What the Solar Energy Market Growth Means for the World's PoorSolar energy was the fastest-growing source of energy in 2016, surpassing the net growth for coal. Times have changed; new governmental policies and technological developments have propelled the growth of the solar energy market and expansion is expected to continue. Developing countries near the equator are uniquely situated in ideal solar environments. As the market for solar energy grows, developing nations are benefiting from solar farm investments and solar energy power.

Solar Photovoltaic (PV) was invented in 1954, with the aim of converting sunlight into electricity. Solar PV is the most commonly used source of solar energy in today’s market and exists mostly as monocrystalline, polycrystalline or thin-film solar panels. Advances in the solar energy market are using different materials such as cadmium telluride to build less expensive and more efficient PV panels. In the past five years, PV system pricing worldwide has dropped an average of $1.50 in Watts direct current. The drop in cost has contributed to the market’s growth.

In 2016, 1.3 million people around the world were living without electricity. Solar energy is emerging as a way to provide affordable and reliable electricity access to the populations forced to live in the darkness as soon as the sun goes down. At Swamy Vivekananda High School in India, for example, solar panels are used to charge batteries during the day while stored energy is used to power lanterns when students return home.

Solar energy solutions are the key to solving global poverty among populations without access to electricity. The availability of light can save families up to $100 a year and gives children more time for work, thus an opportunity to rise out of poverty.

This year, solar PV additions surpassed the growth of any other energy form. Last year, for the first time ever, developing countries like India, China, and Mexico invested more in renewables than developed countries. This trend towards a more affordable and efficient solar energy system has seen a rise in investments for off-grid solar systems and the emergence of new organizations focused on building energy solutions in developing countries.

Off.Grid:Electric is a startup that supplies customers in Tanzania a solar panel, metered battery storage and electrical accessories installed in their home. In Tanzania, specifically, 84 percent of the country is living without electrical connectivity. Off.Grida:Electric allows its customers to connect to their own electrical grid for about the same price per month as Tanzanians would spend on a night’s worth of Kerosene. Off.Grid:Electric recently received $7 million worth of investments to hopefully expand to countries like Uganda and Kenya.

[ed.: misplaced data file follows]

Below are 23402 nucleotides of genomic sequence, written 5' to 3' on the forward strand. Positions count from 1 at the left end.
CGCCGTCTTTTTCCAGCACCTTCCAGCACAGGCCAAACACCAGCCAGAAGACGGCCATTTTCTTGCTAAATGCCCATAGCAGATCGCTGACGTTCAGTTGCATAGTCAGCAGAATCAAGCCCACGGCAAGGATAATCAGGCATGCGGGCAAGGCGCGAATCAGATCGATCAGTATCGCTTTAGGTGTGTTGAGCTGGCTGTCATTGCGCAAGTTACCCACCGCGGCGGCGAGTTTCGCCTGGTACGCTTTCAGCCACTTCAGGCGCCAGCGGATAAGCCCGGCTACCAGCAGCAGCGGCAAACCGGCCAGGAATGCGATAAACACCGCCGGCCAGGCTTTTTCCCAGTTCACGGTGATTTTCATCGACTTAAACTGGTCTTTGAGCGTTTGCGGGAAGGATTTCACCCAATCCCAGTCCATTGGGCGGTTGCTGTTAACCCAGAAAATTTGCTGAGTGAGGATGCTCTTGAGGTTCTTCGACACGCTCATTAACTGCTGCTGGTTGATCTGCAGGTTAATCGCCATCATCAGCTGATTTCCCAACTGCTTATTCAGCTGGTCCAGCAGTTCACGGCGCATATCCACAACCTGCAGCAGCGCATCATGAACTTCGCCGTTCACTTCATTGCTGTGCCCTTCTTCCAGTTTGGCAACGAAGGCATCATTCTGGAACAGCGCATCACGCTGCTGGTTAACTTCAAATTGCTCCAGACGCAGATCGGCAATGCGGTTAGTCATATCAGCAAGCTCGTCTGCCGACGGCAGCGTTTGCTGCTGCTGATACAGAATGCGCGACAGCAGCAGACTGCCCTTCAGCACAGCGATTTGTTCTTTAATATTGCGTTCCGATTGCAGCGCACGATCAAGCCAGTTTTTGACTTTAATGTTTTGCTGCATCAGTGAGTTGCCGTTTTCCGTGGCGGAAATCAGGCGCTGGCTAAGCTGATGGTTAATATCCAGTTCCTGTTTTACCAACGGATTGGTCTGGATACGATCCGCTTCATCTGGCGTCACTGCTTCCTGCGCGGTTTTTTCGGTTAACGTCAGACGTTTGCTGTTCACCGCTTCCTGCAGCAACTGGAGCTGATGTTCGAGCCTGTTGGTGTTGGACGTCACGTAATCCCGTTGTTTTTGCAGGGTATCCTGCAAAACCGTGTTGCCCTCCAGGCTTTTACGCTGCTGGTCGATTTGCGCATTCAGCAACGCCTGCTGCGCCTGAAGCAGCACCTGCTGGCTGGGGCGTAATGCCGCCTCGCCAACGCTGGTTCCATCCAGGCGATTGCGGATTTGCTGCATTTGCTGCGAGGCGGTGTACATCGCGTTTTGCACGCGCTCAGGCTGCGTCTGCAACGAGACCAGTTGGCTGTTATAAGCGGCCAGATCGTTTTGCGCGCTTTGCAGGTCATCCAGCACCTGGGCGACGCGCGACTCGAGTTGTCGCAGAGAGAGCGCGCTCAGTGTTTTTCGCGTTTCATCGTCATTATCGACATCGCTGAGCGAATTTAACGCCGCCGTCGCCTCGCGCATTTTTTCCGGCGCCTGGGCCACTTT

The world is moving into an era of renewable technology. Costa Rica is on its way to becoming the first developing nation to have 100 percent renewable electricity. Costa Rica’s location supports the collection of sun rays for electricity and their hydro and wind energy sources are growing.

Afghanistan and Albania are also capitalizing on their geographic capabilities to build a renewable energy market. Albania’s government is encouraging renewable energy growth with a law that requires 38 percent renewable energy sources by 2020. The race to renewable energy is promoting the growth of solar energy and motivating countries around the world to focus on growing the solar energy market.

Investors and organizations around the world recognize the connection between electricity and poverty and focus on installing energy solutions in off-grid locations. As more parts of the world gain access to electricity, more individuals are able to contribute to the globally connected economy. In rural areas without electrical wiring, a simple light in the evening could lead to higher efficiency in the morning and provides the potential to start an in-home business. As the market for renewable energy sources grows, so do the initiatives to bring energy to rural communities and reduce poverty.

Eliza Gresh

Photo: Flickr